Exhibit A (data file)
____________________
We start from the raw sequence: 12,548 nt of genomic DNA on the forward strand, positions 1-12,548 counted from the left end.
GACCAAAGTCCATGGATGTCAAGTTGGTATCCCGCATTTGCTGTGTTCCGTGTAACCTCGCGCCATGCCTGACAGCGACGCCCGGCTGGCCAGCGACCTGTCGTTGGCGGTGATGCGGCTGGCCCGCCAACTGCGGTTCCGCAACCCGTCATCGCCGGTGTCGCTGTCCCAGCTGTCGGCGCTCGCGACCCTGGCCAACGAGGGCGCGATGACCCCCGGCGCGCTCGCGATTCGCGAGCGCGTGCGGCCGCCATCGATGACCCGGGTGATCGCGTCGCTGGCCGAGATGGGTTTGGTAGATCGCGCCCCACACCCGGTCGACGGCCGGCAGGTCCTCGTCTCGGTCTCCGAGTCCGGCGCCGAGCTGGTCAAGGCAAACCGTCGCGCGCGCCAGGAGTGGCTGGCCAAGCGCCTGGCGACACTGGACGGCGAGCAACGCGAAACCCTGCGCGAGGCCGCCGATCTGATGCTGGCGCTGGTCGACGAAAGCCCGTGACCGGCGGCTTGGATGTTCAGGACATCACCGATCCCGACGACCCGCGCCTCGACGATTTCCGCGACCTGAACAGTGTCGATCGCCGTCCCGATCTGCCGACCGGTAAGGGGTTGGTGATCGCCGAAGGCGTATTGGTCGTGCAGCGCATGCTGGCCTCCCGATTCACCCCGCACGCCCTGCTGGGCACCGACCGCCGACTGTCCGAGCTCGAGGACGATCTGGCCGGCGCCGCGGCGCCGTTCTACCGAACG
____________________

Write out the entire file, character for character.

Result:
We start from the raw sequence: 12,548 nt of genomic DNA on the forward strand, positions 1-12,548 counted from the left end.
GACCAAAGTCCATGGATGTCAAGTTGGTATCCCGCATTTGCTGTGTTCCGTGTAACCTCGCGCCATGCCTGACAGCGACGCCCGGCTGGCCAGCGACCTGTCGTTGGCGGTGATGCGGCTGGCCCGCCAACTGCGGTTCCGCAACCCGTCATCGCCGGTGTCGCTGTCCCAGCTGTCGGCGCTCGCGACCCTGGCCAACGAGGGCGCGATGACCCCCGGCGCGCTCGCGATTCGCGAGCGCGTGCGGCCGCCATCGATGACCCGGGTGATCGCGTCGCTGGCCGAGATGGGTTTGGTAGATCGCGCCCCACACCCGGTCGACGGCCGGCAGGTCCTCGTCTCGGTCTCCGAGTCCGGCGCCGAGCTGGTCAAGGCAAACCGTCGCGCGCGCCAGGAGTGGCTGGCCAAGCGCCTGGCGACACTGGACGGCGAGCAACGCGAAACCCTGCGCGAGGCCGCCGATCTGATGCTGGCGCTGGTCGACGAAAGCCCGTGACCGGCGGCTTGGATGTTCAGGACATCACCGATCCCGACGACCCGCGCCTCGACGATTTCCGCGACCTGAACAGTGTCGATCGCCGTCCCGATCTGCCGACCGGTAAGGGGTTGGTGATCGCCGAAGGCGTATTGGTCGTGCAGCGCATGCTGGCCTCCCGATTCACCCCGCACGCCCTGCTGGGCACCGACCGCCGACTGTCCGAGCTCGAGGACGATCTGGCCGGCGCCGCGGCGCCGTTCTACCGAACG